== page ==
(Emily Pucell as Marie and Sebastian Hawkes Orr as Woyzeck)
The alienation and ultimate destruction of a man who wants to be rational and moral sounds pretty contemporary, especially these days as the tea baggers and birthers shout down anyone who pauses for a moment of actual thought. But Georg Buchner, a German dramatist, got there way back in the 1830’s with his play Woyzeck, a fragmentary and impressionistic tale of, as the Theater Ninjas call it, A Proper Murder.
It’s a devilishly difficult script to bring to life, as it has very few right angles or traditional scenes that come to neat conclusions. This requires the audience to engage the material with an open mind and a sense of adventure. And if you do, you find yourself rewarded by a tight and energetic production under the direction of Jeremy Paul.
Woyzeck (an tortured Sebastian Hawkes Orr) is a barber who is trying to get a grip on his life. But those in the upper classes, such as a Captain and a Doctor (Elaine Feagler and Katelyn Cornelius respectively, who each play additional roles), continually beat Woyzeck down. The play abounds with animal imagery and it often seems that horses are more valued by society than those grubbing about in the lower class, like Woyzeck.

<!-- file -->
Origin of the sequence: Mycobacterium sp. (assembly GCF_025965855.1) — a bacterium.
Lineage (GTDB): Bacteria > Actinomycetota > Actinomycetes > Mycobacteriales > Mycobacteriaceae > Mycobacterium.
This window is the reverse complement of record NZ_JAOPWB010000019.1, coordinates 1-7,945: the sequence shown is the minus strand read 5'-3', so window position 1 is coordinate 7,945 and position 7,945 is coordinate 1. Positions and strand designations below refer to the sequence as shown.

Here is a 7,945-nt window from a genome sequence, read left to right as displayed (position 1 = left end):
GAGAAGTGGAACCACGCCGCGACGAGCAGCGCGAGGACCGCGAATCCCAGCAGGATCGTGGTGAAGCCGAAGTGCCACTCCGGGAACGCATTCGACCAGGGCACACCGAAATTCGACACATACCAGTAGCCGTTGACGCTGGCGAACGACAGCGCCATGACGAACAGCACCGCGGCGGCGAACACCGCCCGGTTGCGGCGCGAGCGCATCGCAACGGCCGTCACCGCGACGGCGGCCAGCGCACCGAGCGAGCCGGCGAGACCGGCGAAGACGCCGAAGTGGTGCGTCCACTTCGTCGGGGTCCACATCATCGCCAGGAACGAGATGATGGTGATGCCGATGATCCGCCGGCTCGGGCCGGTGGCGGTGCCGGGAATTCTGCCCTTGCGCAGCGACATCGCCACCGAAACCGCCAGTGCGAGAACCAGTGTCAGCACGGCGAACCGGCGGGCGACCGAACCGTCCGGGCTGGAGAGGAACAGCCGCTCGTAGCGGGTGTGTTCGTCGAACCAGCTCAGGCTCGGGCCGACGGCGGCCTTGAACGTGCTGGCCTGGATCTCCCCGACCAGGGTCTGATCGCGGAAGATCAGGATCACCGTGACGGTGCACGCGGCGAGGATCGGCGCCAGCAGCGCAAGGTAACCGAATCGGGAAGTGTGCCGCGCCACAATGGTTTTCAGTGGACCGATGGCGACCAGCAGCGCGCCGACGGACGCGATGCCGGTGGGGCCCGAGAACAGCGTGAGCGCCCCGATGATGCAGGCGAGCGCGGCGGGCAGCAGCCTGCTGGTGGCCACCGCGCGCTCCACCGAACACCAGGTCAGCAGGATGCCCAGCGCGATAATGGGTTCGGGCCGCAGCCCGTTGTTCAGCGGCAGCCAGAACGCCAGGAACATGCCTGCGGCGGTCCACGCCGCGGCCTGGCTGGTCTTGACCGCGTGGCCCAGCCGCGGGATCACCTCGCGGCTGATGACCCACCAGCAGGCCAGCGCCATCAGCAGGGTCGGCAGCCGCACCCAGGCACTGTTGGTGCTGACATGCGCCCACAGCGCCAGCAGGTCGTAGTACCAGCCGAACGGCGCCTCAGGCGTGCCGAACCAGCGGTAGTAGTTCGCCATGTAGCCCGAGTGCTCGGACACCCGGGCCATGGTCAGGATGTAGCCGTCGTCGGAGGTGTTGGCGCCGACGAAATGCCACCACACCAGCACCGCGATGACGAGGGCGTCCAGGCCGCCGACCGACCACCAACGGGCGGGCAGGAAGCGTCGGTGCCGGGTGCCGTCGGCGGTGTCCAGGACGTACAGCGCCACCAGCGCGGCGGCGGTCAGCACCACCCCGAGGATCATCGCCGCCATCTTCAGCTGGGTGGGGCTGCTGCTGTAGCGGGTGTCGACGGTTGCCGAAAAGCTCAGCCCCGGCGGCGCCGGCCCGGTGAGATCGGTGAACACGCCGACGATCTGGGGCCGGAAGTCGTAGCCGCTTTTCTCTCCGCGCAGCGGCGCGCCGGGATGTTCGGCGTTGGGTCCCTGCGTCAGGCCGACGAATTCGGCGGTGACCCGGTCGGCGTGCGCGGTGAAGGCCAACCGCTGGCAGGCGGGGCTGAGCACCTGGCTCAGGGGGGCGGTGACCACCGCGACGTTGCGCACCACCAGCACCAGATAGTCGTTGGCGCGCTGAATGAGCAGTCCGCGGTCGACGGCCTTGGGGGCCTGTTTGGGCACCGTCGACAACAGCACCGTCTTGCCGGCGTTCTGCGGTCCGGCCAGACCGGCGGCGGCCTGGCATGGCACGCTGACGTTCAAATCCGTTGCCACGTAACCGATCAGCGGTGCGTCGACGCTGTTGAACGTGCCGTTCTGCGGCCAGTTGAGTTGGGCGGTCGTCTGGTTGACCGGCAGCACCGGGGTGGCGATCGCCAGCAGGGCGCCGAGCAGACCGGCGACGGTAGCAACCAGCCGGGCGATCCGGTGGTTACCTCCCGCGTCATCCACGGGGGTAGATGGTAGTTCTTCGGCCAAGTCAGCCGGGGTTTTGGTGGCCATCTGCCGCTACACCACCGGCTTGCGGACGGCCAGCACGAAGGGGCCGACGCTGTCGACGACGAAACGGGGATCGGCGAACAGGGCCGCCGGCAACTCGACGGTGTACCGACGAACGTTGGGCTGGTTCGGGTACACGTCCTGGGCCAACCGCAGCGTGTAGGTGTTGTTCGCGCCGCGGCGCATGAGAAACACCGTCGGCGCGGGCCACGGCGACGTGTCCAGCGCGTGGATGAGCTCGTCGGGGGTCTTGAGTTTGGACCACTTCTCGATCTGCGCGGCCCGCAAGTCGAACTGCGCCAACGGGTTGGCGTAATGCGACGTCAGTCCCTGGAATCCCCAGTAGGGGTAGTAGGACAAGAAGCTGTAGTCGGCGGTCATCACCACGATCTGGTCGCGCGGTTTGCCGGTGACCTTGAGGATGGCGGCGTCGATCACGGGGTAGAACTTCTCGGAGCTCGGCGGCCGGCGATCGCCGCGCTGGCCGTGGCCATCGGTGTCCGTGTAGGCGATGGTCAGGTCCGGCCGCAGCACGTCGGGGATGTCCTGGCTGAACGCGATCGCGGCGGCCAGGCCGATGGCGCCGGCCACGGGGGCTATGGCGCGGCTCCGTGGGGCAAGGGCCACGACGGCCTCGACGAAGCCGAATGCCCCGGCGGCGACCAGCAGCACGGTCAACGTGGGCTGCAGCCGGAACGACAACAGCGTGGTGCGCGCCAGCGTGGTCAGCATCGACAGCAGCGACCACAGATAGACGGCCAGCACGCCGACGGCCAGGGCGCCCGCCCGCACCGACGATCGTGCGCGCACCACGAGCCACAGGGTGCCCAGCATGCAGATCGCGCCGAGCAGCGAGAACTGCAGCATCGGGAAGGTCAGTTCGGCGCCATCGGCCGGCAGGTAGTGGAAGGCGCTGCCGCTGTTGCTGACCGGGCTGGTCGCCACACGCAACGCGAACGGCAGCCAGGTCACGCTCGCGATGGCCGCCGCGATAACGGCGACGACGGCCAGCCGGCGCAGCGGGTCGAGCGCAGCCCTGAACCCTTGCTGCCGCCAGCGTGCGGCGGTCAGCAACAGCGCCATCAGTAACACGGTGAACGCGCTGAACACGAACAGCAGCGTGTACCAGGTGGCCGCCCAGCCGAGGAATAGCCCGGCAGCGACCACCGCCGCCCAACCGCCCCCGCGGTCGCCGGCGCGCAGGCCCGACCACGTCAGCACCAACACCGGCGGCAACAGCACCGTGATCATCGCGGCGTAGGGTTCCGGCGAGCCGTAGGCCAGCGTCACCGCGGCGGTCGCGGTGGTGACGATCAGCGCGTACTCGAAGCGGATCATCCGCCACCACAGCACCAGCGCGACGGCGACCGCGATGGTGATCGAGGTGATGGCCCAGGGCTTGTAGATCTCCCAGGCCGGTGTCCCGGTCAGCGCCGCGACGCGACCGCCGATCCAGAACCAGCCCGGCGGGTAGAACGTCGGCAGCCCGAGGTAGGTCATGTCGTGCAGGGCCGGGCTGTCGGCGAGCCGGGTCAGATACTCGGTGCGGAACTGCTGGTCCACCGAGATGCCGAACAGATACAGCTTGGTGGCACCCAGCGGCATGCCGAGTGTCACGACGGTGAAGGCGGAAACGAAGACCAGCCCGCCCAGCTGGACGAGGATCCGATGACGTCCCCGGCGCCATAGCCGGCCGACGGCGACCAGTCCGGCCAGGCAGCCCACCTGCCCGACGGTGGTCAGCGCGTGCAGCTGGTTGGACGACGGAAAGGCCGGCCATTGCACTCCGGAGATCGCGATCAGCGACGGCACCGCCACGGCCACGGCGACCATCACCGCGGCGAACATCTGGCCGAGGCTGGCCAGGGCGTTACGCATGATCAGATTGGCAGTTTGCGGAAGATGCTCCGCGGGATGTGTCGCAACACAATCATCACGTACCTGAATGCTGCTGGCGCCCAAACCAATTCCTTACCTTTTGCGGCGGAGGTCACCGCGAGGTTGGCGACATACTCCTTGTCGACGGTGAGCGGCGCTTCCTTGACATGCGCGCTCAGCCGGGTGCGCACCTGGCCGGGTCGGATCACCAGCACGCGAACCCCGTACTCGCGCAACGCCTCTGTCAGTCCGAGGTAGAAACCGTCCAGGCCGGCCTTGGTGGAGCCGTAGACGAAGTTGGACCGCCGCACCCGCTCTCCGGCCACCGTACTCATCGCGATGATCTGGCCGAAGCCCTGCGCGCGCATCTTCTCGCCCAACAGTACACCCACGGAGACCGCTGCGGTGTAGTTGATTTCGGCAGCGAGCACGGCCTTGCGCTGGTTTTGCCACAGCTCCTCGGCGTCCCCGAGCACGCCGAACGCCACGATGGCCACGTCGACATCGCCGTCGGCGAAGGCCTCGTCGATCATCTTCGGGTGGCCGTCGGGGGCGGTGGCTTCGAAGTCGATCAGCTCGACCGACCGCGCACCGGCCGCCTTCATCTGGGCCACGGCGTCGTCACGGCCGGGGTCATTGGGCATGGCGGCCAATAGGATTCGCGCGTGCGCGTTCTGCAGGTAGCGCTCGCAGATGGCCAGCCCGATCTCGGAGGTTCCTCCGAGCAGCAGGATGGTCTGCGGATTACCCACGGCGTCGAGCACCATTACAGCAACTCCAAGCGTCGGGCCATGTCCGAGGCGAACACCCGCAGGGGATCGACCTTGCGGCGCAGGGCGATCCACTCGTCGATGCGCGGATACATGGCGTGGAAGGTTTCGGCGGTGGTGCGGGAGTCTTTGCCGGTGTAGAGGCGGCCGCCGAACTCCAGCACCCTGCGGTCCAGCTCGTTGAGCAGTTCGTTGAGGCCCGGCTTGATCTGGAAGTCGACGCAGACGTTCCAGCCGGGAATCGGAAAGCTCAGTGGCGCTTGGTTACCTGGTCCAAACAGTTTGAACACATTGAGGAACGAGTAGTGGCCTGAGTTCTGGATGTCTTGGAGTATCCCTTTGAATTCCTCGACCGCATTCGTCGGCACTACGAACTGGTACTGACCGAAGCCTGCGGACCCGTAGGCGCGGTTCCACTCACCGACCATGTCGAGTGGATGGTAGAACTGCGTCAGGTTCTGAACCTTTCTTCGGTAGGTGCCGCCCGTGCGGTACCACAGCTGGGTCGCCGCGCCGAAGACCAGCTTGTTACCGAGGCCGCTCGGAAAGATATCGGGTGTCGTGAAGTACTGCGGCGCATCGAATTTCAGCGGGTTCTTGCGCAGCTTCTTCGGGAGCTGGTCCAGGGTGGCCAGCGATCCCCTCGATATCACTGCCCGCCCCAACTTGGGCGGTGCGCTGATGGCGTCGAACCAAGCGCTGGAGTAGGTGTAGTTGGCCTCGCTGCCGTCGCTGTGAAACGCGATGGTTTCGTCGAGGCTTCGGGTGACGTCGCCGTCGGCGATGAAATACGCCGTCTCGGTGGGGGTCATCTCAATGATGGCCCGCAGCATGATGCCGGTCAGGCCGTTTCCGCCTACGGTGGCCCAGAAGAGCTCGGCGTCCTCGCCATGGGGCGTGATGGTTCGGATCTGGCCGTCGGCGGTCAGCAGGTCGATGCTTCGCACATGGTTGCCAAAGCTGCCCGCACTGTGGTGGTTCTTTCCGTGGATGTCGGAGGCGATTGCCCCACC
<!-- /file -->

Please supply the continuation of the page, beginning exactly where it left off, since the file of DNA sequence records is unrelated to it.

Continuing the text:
Progressively dehumanized, Woyzeck begins giving in to his hallucinations and snaps when he sees his mistress Marie (a self-loathing Emily Pucell) coming on to a drum major (Val Kozlenko). And that leads to the violent confrontation mentioned above.
While there are some telling lines—Woyzeck in his delusion sees the place where he sliced Marie and says, “Why is that red thread around your neck?”—the power of the play is abstract. And it probably will remain so for many.
This is the kind of play that one wishes was presented as “Rehearsing Woyzeck,” for it would be fascinating to hear director Paul as he guides the actors through this dense work. Failing that, this one-hour production is a dandy workout for your cerebellum, and an early example of the kind of theater that later playwrights would delve into with gusto.
A Proper Murder
Through Nov. 21 by the Theater Ninjas at
Asterisk Gallery, 2393 Professor Avenue,